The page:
Much has been said about the necessity of feeding the world. In fact, it's even the favourite refrain of our mortal enemy, the GMO giant, Monsanto. We need to feed the world, they reason, so we will have to design a new type of corn that grows in the desert. Ja Great thanks. Then we have to fetch the corn and take it to a processing plant after which it goes through various sytems interspersed with transportation between the different palces in which the processijng and packaging of corn based products takes place. That kind of agriculture is going to drive our carbon emissions through the roof, and for no reason whatsoever.
The truth is that there is plenty of food being grown, it just isn't always profitable to take it to the people who need it.
The answer to this seemingly dreadful and insurmountable truth is so elegantly simple that the corporations tend to use that very simplicity to scoff at bio dynamics and urban agriculture. Telling themselves and those they are hoodwinking that anything suspect about their creepy products is a necessry evil and a triviality.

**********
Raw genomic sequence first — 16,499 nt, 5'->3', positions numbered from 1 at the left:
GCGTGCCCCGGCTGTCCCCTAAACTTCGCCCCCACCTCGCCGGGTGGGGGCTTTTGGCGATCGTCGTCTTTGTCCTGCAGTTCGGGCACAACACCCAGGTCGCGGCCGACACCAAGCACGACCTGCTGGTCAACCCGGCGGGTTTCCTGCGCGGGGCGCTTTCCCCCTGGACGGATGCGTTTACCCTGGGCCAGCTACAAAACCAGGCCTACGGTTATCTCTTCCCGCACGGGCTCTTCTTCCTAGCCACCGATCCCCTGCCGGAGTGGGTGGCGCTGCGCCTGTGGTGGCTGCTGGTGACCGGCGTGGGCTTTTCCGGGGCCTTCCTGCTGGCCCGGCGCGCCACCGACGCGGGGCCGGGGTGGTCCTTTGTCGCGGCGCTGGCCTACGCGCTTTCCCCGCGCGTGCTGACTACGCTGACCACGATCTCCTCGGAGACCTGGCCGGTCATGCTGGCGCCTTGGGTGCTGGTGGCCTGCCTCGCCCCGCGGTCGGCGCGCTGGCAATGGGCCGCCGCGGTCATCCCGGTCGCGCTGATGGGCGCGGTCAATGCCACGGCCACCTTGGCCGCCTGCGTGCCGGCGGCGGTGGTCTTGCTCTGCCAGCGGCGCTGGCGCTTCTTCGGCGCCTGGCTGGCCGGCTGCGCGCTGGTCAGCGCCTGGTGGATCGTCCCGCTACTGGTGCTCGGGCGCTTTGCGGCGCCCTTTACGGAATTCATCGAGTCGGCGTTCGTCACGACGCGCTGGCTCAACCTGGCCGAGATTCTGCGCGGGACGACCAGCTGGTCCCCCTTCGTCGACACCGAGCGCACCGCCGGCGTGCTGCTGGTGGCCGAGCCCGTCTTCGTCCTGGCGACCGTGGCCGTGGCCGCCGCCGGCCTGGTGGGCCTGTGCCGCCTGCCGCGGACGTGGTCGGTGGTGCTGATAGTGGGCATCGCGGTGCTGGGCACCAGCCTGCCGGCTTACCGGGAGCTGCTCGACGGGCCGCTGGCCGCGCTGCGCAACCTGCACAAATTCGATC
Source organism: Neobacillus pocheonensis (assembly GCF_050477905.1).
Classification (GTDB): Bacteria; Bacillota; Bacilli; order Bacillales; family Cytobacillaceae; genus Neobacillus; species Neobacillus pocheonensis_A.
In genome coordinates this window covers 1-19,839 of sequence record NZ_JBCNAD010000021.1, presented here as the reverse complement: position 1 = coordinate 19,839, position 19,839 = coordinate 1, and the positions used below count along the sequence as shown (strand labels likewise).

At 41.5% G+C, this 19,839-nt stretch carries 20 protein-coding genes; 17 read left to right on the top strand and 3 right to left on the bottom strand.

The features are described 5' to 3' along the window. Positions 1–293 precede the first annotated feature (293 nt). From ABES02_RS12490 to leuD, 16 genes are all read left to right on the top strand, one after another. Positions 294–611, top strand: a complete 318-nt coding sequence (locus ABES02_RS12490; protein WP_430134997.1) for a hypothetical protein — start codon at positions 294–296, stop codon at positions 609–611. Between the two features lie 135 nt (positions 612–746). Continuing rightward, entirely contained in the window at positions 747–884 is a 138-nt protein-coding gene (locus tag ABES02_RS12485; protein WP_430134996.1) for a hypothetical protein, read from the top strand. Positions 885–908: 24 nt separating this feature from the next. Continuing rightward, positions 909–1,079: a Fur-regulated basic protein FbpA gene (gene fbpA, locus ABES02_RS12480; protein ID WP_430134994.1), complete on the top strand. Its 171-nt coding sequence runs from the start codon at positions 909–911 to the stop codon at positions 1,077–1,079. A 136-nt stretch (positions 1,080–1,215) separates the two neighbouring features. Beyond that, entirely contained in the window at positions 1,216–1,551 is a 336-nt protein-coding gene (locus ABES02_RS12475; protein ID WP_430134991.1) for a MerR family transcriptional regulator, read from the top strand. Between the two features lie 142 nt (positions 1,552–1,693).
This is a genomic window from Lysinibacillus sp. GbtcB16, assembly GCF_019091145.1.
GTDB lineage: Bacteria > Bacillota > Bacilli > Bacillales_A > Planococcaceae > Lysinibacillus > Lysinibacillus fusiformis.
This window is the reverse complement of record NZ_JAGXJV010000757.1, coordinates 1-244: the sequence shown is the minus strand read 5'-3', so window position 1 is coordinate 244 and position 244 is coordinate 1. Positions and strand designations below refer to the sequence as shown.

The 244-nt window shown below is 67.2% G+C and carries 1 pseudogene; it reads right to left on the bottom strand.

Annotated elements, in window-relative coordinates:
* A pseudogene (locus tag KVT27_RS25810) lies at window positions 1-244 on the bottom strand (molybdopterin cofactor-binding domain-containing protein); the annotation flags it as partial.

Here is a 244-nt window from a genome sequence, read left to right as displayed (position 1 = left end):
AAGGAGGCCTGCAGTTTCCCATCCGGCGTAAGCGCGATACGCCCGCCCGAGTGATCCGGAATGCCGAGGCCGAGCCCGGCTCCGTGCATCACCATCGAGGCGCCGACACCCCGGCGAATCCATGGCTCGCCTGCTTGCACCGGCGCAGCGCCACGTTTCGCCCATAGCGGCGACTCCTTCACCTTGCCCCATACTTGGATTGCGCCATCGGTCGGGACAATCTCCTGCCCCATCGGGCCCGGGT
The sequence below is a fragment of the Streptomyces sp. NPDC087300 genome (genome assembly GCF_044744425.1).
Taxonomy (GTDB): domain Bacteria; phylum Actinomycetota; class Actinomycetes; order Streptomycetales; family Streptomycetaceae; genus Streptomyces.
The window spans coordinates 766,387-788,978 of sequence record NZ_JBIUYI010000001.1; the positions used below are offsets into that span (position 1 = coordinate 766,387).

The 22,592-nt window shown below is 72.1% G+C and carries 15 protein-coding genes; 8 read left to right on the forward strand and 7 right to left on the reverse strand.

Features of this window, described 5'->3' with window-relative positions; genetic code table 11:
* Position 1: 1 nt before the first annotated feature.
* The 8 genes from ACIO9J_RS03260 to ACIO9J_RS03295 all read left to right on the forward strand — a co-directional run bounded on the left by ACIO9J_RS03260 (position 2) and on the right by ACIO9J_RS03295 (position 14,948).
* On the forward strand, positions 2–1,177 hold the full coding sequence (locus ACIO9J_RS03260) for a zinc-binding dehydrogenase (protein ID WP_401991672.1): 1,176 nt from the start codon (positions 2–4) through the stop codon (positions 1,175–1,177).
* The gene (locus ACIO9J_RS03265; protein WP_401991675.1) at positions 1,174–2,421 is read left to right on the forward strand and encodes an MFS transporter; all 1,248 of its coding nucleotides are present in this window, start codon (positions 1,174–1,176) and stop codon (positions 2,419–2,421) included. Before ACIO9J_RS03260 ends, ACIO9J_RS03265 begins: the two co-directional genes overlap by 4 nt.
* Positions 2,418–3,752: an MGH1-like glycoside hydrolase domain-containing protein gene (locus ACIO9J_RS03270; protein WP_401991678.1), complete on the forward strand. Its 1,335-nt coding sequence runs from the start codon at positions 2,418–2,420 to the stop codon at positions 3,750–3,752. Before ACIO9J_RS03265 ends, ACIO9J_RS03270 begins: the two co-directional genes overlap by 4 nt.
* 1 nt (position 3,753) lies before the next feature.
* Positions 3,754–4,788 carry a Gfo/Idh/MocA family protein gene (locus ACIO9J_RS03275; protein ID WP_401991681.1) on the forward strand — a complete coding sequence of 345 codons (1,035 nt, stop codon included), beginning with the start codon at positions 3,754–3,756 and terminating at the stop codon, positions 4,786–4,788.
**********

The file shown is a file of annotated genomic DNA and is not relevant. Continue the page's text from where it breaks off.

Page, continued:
The Urban environment is full of vertical spaces. With a little shift in thinking and a small investment, it is perfectly possible to have a large quantity of fresh produce available literally at your front doorstep. The tests have all been done. Successful gardeners and farmers already know how to grow food up walls. Years ago we tried ideas like bags on walls and perfected them. Transforming ideas like hanging planters and bags of soil into the very advanced vertical pocket system, fully irrigated and set to last twenty five years. That's a significant achievement. Having a wall of soil pockets, all watered by an irrigation system means that almost anyone can grow large amounts of food. Just picture the surface area of the walls in a city. Of course, the wall needs light, but that is the only real limitation and there are plants that can be grown in the shade too, like chervil.